The Justice Department's senior counterspy prosecutor who worked on both the Hillary Clinton email probe and the initial Russian election meddling probe recently criticized Special Counsel Robert Mueller for not completing his team's investigation.
David H. Laufman, until recently chief of the counterintelligence and export control section of the Justice Department national security division, also defended the government prosecution of leakers, including the recent case of an anti-American former intelligence contractor who provided a top-secret document to a news outlet.
"I can't substitute my judgement for that of Mueller's team," he said. "And I had to hand off my chapter of that [investigation] early on and so I'm not going to stand here and tell you whether I think the evidence does or doesn't warrant actual charges. But I do think it was wrong of the special counsel's office not to make the charging decision on obstruction—up or down."
The redacted 428-page Mueller report concluded there were no Americans involved in the extensive Russian influence and hacking operation to influence the 2016 presidential election.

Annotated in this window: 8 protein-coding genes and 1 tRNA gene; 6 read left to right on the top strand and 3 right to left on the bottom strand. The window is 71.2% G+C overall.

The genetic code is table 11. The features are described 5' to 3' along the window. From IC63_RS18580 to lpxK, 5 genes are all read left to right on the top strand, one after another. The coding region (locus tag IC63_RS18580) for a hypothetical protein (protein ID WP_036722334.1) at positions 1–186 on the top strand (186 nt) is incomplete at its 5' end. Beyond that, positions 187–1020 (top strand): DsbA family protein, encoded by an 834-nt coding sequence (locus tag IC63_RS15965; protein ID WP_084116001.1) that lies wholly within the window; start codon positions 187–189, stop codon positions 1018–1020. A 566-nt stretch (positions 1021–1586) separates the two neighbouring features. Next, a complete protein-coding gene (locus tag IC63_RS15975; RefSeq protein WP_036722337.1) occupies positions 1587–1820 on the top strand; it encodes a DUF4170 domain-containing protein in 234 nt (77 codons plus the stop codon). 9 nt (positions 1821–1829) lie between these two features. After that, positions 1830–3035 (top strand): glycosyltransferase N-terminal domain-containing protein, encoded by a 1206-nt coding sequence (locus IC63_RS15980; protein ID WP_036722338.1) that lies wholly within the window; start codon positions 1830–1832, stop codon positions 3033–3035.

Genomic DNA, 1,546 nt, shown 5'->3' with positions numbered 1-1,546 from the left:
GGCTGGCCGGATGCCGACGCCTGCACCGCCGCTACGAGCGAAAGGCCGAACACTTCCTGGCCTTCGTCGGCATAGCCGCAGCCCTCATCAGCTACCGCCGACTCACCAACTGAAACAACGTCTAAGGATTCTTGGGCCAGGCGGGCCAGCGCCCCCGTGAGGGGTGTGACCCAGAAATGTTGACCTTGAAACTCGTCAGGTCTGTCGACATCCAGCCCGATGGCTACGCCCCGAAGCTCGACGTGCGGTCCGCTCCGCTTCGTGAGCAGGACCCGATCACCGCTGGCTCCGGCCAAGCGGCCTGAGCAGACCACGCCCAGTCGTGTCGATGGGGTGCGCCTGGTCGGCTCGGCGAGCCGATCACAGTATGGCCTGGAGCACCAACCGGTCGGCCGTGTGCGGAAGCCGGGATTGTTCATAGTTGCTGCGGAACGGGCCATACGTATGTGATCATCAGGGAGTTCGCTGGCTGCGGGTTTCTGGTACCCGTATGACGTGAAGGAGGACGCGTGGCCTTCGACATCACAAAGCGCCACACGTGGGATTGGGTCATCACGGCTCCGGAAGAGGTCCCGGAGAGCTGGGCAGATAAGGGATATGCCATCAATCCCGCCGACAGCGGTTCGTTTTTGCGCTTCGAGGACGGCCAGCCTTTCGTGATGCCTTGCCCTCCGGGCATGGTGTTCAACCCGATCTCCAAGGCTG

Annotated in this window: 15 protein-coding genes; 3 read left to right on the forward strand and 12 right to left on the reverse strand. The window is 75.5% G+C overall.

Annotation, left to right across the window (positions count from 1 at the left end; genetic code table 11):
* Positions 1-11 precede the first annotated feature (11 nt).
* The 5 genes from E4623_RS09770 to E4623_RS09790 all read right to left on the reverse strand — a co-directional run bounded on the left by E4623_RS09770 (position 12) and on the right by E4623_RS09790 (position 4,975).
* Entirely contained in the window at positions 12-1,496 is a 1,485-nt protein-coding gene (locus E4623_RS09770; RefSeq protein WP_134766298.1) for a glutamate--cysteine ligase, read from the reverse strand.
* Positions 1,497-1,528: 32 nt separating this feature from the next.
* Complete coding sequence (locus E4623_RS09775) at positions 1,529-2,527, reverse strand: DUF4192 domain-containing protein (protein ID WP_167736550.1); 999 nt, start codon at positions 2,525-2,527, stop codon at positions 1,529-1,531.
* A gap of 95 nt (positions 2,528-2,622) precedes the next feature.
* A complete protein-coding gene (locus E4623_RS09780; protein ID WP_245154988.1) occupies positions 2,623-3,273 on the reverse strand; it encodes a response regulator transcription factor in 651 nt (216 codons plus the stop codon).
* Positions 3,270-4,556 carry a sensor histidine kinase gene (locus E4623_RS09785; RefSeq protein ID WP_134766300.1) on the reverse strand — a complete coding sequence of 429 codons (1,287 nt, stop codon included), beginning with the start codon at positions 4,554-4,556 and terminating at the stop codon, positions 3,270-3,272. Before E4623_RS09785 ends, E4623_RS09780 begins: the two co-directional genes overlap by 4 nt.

On the question of whether President Donald Trump interfered with the special counsel probe, the report noted three questionable instances. They include Trump's order to White House counsel Don McGahn to end the probe; a request of Deputy National Security Adviser K.T. McFarland to draft a statement saying the president did not order Michael Flynn to discuss sanctions with Russia's ambassador; and a request to another aide to ask then-Attorney General Jeff Sessions to end his recusal of the Russia probe.
None of the actions were carried out by the aides, who either declined or did not follow through on the requests.
In all, the Mueller investigation noted 10 examples of possible obstruction but made no judgement on whether the president was culpable and should be charged.